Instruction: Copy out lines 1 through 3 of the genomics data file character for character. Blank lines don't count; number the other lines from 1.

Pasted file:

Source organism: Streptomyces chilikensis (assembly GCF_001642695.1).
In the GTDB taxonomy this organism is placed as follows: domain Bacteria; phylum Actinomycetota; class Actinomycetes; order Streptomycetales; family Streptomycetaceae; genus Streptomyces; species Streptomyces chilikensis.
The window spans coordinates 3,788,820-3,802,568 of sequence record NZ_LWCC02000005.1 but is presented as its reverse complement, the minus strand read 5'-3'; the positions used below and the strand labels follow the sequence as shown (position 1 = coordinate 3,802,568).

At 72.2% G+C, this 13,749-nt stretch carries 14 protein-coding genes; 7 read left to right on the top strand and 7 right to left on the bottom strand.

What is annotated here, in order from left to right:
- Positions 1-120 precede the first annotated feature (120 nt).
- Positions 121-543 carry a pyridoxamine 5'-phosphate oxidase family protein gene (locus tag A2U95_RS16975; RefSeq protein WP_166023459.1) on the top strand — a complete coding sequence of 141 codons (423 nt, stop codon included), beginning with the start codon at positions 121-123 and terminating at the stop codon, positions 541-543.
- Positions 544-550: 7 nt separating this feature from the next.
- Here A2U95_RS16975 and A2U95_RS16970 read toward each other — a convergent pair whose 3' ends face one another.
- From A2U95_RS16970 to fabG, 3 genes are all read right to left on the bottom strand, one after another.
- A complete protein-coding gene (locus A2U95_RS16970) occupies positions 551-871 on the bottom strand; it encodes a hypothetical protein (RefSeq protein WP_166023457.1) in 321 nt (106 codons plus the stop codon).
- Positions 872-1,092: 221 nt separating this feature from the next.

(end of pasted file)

Source organism: Streptomyces chilikensis (assembly GCF_001642695.1).
In the GTDB taxonomy this organism is placed as follows: domain Bacteria; phylum Actinomycetota; class Actinomycetes; order Streptomycetales; family Streptomycetaceae; genus Streptomyces; species Streptomyces chilikensis.
The window spans coordinates 3,788,820-3,802,568 of sequence record NZ_LWCC02000005.1 but is presented as its reverse complement, the minus strand read 5'-3'; the positions used below and the strand labels follow the sequence as shown (position 1 = coordinate 3,802,568).